Technical communication in “Industry 4.0”

comunicazione tecnica
May 24 2016

We are living in what has already been defined as the fourth industrial revolution and, as with any large-scale global change involving humans and things, there are many different aspects at play. While some embrace the new ideas with enthusiasm and vision, others struggle with the change and are doubtful and uncertain, tied to the traditional way of doing things or perhaps lacking the means, knowledge or strategy to move with the times. Change is, however, in the air; there is a desire to explore, to experiment, to push as far as we can go, to see how new technology can help to simplify our daily lives.

These ideas were discussed last week at COMtecnica, a two-day conference where international experts gathered to debate intelligent information, dynamic content delivery, mobile documentation, and also change management and cultural differences in business.

Until just a couple of years, smart products that communicate among one another floated between definitions of a “smart present” and “smart future”, but they are now well and truly part of our modern lives.

Every day we use a myriad of smart products that simplify tasks: we drive ever more autonomous cars with digital displays, we wear devices that monitor our physical activity, we can see who is ringing our doorbell even when we are out, we turn the oven on before we leave work so dinner is ready when we return, and we receive our shopping list on our smartphone directly from the fridge that warns us when products have expired.

This is the Internet of Things: the revolution of interconnected digital devices that monitor our activity in real time and, with just a few clicks or taps, send all of the information we need to get around in traffic (SmartCars and SmartCities), automate our homes (SmartHomes), shop (SmartShopping), take care of our health (SmartHealth) and monitor all other aspects of our life (SmartLiving).

So how does technical communication fit into this scenario? It is clear that in this digitalised world product and service instructions need to be integrated, easily accessible from anywhere and retrievable according to need, in a targeted and relevant way. Users increasingly expect information to be relevant to their context, adaptive, rich with media, and personalised according to their level of knowledge and experience.

Today, the market already offers electronic displays and reading devices such as smartphones, tablets, video cameras as sensors, and Bluetooth or RFID as connectors. XML-based metadata for CCMS (Component Content Management Systems) are used to create databases to organise content, independent of the layout, to then create publications for the type of media required (websites, brochures, catalogues, etc.).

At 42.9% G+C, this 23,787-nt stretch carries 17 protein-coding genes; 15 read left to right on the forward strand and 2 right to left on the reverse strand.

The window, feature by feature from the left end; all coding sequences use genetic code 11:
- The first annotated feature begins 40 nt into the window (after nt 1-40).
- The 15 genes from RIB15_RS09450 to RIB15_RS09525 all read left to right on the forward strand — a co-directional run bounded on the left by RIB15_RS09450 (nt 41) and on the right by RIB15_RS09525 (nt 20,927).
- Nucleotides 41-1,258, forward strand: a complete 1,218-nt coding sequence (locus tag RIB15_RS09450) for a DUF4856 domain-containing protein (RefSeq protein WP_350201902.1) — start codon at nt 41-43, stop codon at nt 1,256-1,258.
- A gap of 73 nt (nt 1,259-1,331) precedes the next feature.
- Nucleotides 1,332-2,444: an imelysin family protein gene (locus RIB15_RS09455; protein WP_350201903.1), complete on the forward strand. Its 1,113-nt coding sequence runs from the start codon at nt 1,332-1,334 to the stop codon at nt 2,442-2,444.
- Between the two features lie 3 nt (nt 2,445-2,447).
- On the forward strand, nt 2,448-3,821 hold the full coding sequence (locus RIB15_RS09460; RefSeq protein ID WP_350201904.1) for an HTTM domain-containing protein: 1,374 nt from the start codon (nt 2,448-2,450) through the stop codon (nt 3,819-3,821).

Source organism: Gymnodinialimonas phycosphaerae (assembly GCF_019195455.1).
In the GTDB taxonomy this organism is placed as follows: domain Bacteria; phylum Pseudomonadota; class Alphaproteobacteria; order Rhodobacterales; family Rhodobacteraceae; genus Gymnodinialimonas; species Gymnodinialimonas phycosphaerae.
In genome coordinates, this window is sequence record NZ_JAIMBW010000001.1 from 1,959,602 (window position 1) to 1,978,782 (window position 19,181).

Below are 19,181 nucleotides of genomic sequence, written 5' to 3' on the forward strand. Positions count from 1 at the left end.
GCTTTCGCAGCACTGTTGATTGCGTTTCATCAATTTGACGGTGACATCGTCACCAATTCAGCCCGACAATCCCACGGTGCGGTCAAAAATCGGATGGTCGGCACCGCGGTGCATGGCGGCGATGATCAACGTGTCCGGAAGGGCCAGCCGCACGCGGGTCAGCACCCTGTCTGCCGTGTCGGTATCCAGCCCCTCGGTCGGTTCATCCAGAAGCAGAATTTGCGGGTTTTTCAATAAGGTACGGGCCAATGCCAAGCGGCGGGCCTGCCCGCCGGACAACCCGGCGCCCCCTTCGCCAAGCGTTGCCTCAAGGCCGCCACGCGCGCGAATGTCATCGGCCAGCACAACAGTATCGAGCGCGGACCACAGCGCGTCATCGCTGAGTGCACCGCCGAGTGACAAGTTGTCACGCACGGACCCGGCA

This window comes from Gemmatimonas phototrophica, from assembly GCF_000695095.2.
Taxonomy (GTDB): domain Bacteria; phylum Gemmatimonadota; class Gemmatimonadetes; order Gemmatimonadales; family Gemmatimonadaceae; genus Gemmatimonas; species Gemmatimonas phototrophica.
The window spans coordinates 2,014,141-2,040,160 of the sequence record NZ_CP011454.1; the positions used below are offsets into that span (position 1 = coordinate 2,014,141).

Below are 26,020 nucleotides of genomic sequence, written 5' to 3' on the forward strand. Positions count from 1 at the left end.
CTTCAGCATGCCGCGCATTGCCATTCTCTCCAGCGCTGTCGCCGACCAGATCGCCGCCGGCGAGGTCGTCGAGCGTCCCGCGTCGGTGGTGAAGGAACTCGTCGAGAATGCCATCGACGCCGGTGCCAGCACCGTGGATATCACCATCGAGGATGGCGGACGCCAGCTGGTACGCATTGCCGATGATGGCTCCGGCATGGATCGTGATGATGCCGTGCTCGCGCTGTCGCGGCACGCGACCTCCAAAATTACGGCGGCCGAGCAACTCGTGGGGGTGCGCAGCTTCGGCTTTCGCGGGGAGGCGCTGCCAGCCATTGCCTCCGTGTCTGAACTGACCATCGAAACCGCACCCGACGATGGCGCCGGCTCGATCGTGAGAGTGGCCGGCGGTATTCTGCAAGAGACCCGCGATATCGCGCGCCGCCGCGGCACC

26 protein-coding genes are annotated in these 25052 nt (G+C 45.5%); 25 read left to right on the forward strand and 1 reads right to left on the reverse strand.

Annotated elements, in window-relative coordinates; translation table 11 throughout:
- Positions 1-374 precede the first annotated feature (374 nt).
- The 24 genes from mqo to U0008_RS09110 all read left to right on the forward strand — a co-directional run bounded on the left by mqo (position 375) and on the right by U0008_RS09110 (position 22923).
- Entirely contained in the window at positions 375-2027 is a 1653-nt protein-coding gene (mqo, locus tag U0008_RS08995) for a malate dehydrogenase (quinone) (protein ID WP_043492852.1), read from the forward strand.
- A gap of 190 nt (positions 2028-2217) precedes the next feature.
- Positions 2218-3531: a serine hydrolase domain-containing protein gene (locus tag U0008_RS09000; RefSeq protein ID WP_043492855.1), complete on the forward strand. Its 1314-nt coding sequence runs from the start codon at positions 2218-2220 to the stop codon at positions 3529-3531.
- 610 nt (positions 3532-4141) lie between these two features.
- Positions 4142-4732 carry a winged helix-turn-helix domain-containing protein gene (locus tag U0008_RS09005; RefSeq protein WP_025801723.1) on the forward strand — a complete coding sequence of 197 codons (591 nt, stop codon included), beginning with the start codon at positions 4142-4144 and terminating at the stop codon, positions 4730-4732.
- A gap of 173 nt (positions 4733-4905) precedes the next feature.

Technical documentation – first and foremost instruction manuals – is in the process of taking the leap towards electronic publication, which has the advantage of being useable from anywhere from smartphones and tablets, easily searchable and updateable in both online and offline mode. It is not, however, exempt from usage problems (lack of reading device, power failures, usage difficulties in specific environments, etc.).

The main obstacle to the spread of electronic documentation is, however, paper, which is still very widely used as the preferred user interface (PDFs too). This is, firstly, due to legislative requirements, which state that instructions must be delivered securely and available in the long term; secondly, because this is the traditional method used by many companies for delivering documentation (particularly in the industrial sector); and, lastly, because this is the format requested by the users themselves.

We are going through a period of change and innovation in which companies are advancing at different speeds: there are those who have already embraced new technology (see “Snap” by Elica, for example) and those who continue to remain loyal to traditional communication methods, where paper continues to represent a boundary, even where innovative publication technology is available.

During this transitional period, the best solution to adopt is then that of a “free choice of publication media”, according to the type of product or service, from hardcopy quick start guides to mobile information, augmented reality, embedded displays and online documentation, to make user access to information quicker, more immediate and targeted.

Whether online or on paper, digital or traditional, technical documentation is part of a company’s value and should be prepared and handled with care. An important factor to consider is that what a brand says through its marketing, communication and advertising (including, then, its technical documentation) is one of the parameters used by the Reputation Institute to evaluate a company’s all-important reputation, decisive when it comes to being successful.

So what does this all mean? It is another reason to spend time and effort preparing your documentation and corporate communication, and another reason to choose a professional language service provider to help boost your brand and promote your corporate image.

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